Roadside Motels: There are hundreds of classic roadside motels to choose from across the Smoky Mountains. Blend together the nostalgia of a road trip with the beauty of the Smoky Mountains in spots like the Meadowlark Motel in Maggie Valley, NC.

Bed & Breakfast: Experience hometown Southern hospitality when you stay at a cozy bed and breakfast. Andon Reid Bed and Breakfast Inn is a quintessential mountain hideaway in Waynesville, NC. Or get your mountain style on at award-winning Gracehill Bed and Breakfast in Townsend, TN.

Historic Inns: Whether you’re looking for low key or upscale, a historic inn is a great lodging option. The Grove Park Inn in Asheville, NC blends the perfect touches of rustic and elegance. Or book a room at the Fryemont Inn in Bryson City, TN for classic mountain charm.

Mountain Top retreats: For an authentic Smoky Mountain experience, surround yourself with spectacular mountaintop views at secluded private hotels like The Swag, which covers 250 acres in Waynesville, NC.

Resorts: If you’re looking for an all-inclusive stay in the Smokies, a resort might be what you need. Mountain spots like The Lodge at Buckberry Creek in Gatlinburg offer rooms with kitchenettes and full-size appliances. Luxury resort, Blackberry Farm in Walland, TN is a romantic escape from hectic modern life.

Classic Hotels: Some people like the comfort of the familiar or want to use their reward memberships at their favorite hotel. These options are plentiful throughout the Smoky Mountains. You can find well-known chains like Hilton and Marriott in any of the popular mountain towns.

Gateway Towns to the Smokies

North Carolina

Maggie Valley: Maggie Valley is known for its scenic location and friendly, small-town charm. It has a warm, laid-back vibe with vintage motels, exciting festivals, car and motorcycle rallies, plenty of mountain arts and craft shops for browsing and a wide variety of outdoor activities for nature lovers.

Waynesville: The county seat of Haywood County, Waynesville is the largest town in Western North Carolina and is just a short drive from Asheville. It welcomes travelers with its distinctive Appalachian culture and proximity to the great outdoors.

Cherokee: More than just a gateway town, Cherokee is the seat of the Cherokee Indian tribe in western North Carolina. Here you’ll experience the historic indigenous culture of the Cherokee and enjoy a basecamp for exploring the Great Smoky Mountains and its wild herd of elk.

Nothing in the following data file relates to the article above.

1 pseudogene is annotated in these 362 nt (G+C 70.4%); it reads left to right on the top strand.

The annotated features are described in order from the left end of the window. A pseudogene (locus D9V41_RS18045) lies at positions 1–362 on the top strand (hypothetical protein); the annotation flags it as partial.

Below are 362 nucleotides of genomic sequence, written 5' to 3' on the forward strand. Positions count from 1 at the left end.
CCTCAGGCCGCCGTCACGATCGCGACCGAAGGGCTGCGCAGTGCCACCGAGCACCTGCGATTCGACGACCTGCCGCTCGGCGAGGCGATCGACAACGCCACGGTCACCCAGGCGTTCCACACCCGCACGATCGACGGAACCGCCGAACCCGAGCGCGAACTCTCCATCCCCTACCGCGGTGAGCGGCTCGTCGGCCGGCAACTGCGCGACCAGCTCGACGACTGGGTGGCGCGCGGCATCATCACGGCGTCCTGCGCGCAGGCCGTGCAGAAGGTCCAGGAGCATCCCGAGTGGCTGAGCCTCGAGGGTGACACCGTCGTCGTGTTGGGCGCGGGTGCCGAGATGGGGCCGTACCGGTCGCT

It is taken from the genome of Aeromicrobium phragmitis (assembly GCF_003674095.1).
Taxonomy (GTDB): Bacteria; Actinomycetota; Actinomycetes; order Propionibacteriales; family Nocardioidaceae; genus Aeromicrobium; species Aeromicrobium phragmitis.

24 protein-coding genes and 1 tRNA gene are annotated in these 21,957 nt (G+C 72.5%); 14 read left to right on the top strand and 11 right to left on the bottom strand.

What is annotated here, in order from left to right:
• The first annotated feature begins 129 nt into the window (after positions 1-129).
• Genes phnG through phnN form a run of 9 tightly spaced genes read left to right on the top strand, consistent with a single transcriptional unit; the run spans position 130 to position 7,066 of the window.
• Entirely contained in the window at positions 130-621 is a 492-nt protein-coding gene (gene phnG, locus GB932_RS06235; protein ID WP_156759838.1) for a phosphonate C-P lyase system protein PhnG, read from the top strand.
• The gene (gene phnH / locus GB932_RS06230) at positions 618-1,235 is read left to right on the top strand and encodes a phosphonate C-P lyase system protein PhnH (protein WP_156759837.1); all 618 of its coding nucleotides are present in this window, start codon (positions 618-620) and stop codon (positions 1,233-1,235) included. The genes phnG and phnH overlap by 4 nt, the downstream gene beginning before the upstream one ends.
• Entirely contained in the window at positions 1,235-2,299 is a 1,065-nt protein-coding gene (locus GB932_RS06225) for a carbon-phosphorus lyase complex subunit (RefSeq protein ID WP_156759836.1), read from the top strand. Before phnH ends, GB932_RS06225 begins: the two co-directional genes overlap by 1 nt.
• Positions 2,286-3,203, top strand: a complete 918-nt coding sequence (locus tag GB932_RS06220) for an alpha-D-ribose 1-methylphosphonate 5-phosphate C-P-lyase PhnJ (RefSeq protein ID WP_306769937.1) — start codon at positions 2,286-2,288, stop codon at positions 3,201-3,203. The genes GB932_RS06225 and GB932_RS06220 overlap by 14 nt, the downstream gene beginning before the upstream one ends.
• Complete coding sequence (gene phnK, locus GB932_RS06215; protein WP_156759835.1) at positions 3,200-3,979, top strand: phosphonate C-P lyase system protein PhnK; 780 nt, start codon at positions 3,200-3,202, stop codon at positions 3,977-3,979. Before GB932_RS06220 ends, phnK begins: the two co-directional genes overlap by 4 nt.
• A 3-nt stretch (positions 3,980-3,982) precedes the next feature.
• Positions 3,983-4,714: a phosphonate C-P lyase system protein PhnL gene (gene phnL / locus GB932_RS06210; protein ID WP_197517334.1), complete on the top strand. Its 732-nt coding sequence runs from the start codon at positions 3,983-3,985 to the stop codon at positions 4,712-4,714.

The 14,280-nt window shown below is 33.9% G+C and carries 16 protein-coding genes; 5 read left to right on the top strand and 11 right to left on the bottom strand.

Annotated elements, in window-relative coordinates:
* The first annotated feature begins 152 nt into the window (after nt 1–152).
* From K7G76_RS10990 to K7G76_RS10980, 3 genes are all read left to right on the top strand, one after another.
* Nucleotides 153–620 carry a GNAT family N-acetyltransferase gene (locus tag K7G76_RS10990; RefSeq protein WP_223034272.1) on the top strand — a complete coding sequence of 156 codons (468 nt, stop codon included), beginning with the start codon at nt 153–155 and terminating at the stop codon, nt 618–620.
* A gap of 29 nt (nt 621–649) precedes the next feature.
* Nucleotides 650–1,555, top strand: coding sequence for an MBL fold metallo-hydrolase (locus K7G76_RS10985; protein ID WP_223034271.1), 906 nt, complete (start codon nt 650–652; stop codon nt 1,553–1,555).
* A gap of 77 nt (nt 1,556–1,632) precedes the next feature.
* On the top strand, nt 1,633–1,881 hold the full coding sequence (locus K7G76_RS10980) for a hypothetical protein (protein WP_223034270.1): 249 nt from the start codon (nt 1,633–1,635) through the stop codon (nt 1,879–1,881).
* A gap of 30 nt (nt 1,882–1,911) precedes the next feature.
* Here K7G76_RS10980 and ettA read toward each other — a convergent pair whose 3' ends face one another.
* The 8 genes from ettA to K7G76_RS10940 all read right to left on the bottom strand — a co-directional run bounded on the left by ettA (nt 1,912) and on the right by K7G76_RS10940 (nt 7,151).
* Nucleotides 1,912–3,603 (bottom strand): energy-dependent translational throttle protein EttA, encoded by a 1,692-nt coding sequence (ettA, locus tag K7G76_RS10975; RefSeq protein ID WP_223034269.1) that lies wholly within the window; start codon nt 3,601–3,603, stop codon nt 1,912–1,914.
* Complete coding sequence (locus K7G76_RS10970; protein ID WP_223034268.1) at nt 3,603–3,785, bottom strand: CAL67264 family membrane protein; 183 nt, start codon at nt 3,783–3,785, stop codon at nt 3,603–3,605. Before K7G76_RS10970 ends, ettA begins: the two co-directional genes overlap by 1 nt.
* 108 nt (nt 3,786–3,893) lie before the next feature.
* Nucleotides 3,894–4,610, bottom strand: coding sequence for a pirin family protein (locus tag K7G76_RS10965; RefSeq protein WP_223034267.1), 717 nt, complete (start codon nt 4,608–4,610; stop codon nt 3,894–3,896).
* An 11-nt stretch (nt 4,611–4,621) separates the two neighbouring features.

Hot Springs: Best known for its hot mineral springs, Hot Springs sits at the junction of the Appalachian Trail and the French Broad River. (The trail actually goes straight through downtown!) It’s a haven for those seeking outdoor adventure or a relaxing getaway.

Bryson City: Sitting along the southern side of the Great Smoky Mountains National Park, Bryson City is one of the less touristy towns with smaller crowds. It’s main thoroughfares are charmingly walkable and lined with bookstores, museums, breweries and galleries with working artisans.

Tennessee

Townsend: Townsend sits on what’s known as the Peaceful Side of the Smokies,” where you’ll find an incredible diversity of plant and wildlife, the impeccable preservation of Southern Appalachian culture, and exciting trails perfect for hiking, biking and horseback riding.

Gatlinburg: One of the most popular tourist destinations for the Smoky Mountains, Gatlinburg is a common base for families exploring the Great Smoky Mountains National Park. It draws travelers who are looking for both an outdoor adventure in nature as well as entertainment at popular amusement attractions.

Pigeon Forge: A close neighbor to Gatlinburg, Pigeon Forge is home to Dollywood, the Appalachian themed amusement park founded by country music singer Dolly Parton. Once you’ve got your thrills on the rides, there are spots to enjoy country music performances and plenty of restaurants that serve up Southern fare.

Sevierville: Sevierville is not only Dolly Parton’s hometown, but it’s a great home base for families to explore the surrounding Smoky Mountains. Discover the underground network of caverns where moonshiners used to run their stash, go shopping at the Tanger Outlets, or head out for a day in Great Smoky Mountains National Park.

Larger Cities near the Smokies

North Carolina

Asheville

Hickory

Tennessee

Chattanooga

Knoxville

Johnson City

Major Metropolitan Areas near the Smokies

Charlotte, NC (151 miles to the park)

Atlanta, GA (135 miles to the park)

Nashville, TN (190 miles to the park)